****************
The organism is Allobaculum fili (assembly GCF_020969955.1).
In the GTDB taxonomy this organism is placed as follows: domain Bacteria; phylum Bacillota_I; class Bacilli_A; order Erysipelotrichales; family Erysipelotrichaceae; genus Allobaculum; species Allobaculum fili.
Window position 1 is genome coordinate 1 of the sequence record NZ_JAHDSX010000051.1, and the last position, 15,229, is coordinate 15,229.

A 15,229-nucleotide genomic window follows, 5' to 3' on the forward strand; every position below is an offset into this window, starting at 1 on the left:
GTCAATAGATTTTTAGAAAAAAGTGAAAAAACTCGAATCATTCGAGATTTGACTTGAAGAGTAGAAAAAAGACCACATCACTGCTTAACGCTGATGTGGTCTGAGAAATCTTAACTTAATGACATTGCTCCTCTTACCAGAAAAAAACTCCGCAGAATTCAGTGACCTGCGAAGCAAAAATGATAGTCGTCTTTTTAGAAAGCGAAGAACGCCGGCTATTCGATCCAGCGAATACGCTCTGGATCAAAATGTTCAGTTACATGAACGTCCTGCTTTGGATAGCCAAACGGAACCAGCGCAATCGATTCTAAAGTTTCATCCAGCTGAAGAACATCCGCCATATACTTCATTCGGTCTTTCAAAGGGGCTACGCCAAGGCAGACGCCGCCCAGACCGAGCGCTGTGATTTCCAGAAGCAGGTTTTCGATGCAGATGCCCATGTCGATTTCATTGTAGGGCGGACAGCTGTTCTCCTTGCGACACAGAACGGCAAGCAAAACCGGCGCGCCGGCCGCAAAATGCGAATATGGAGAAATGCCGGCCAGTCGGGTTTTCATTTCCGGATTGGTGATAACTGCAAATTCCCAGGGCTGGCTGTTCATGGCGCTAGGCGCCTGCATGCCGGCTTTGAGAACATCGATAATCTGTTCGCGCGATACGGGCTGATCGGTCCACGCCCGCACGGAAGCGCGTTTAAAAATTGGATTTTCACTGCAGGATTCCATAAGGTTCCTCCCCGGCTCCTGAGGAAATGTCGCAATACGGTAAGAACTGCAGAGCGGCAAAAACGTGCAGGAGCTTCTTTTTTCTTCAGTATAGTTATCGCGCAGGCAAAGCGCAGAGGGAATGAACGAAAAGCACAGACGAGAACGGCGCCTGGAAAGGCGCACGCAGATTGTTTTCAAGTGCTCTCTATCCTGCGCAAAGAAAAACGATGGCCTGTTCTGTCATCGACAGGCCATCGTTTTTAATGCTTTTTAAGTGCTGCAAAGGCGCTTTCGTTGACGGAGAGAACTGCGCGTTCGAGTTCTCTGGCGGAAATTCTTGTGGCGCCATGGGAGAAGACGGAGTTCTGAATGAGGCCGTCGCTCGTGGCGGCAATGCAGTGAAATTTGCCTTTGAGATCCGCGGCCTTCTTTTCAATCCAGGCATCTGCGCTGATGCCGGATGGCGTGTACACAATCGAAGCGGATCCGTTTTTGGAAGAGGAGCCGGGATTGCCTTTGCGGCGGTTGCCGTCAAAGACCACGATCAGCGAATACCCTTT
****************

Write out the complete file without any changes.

The organism is Allobaculum fili (assembly GCF_020969955.1).
In the GTDB taxonomy this organism is placed as follows: domain Bacteria; phylum Bacillota_I; class Bacilli_A; order Erysipelotrichales; family Erysipelotrichaceae; genus Allobaculum; species Allobaculum fili.
Window position 1 is genome coordinate 1 of the sequence record NZ_JAHDSX010000051.1, and the last position, 15,229, is coordinate 15,229.

A 15,229-nucleotide genomic window follows, 5' to 3' on the forward strand; every position below is an offset into this window, starting at 1 on the left:
GTCAATAGATTTTTAGAAAAAAGTGAAAAAACTCGAATCATTCGAGATTTGACTTGAAGAGTAGAAAAAAGACCACATCACTGCTTAACGCTGATGTGGTCTGAGAAATCTTAACTTAATGACATTGCTCCTCTTACCAGAAAAAAACTCCGCAGAATTCAGTGACCTGCGAAGCAAAAATGATAGTCGTCTTTTTAGAAAGCGAAGAACGCCGGCTATTCGATCCAGCGAATACGCTCTGGATCAAAATGTTCAGTTACATGAACGTCCTGCTTTGGATAGCCAAACGGAACCAGCGCAATCGATTCTAAAGTTTCATCCAGCTGAAGAACATCCGCCATATACTTCATTCGGTCTTTCAAAGGGGCTACGCCAAGGCAGACGCCGCCCAGACCGAGCGCTGTGATTTCCAGAAGCAGGTTTTCGATGCAGATGCCCATGTCGATTTCATTGTAGGGCGGACAGCTGTTCTCCTTGCGACACAGAACGGCAAGCAAAACCGGCGCGCCGGCCGCAAAATGCGAATATGGAGAAATGCCGGCCAGTCGGGTTTTCATTTCCGGATTGGTGATAACTGCAAATTCCCAGGGCTGGCTGTTCATGGCGCTAGGCGCCTGCATGCCGGCTTTGAGAACATCGATAATCTGTTCGCGCGATACGGGCTGATCGGTCCACGCCCGCACGGAAGCGCGTTTAAAAATTGGATTTTCACTGCAGGATTCCATAAGGTTCCTCCCCGGCTCCTGAGGAAATGTCGCAATACGGTAAGAACTGCAGAGCGGCAAAAACGTGCAGGAGCTTCTTTTTTCTTCAGTATAGTTATCGCGCAGGCAAAGCGCAGAGGGAATGAACGAAAAGCACAGACGAGAACGGCGCCTGGAAAGGCGCACGCAGATTGTTTTCAAGTGCTCTCTATCCTGCGCAAAGAAAAACGATGGCCTGTTCTGTCATCGACAGGCCATCGTTTTTAATGCTTTTTAAGTGCTGCAAAGGCGCTTTCGTTGACGGAGAGAACTGCGCGTTCGAGTTCTCTGGCGGAAATTCTTGTGGCGCCATGGGAGAAGACGGAGTTCTGAATGAGGCCGTCGCTCGTGGCGGCAATGCAGTGAAATTTGCCTTTGAGATCCGCGGCCTTCTTTTCAATCCAGGCATCTGCGCTGATGCCGGATGGCGTGTACACAATCGAAGCGGATCCGTTTTTGGAAGAGGAGCCGGGATTGCCTTTGCGGCGGTTGCCGTCAAAGACCACGATCAGCGAATACCCTTT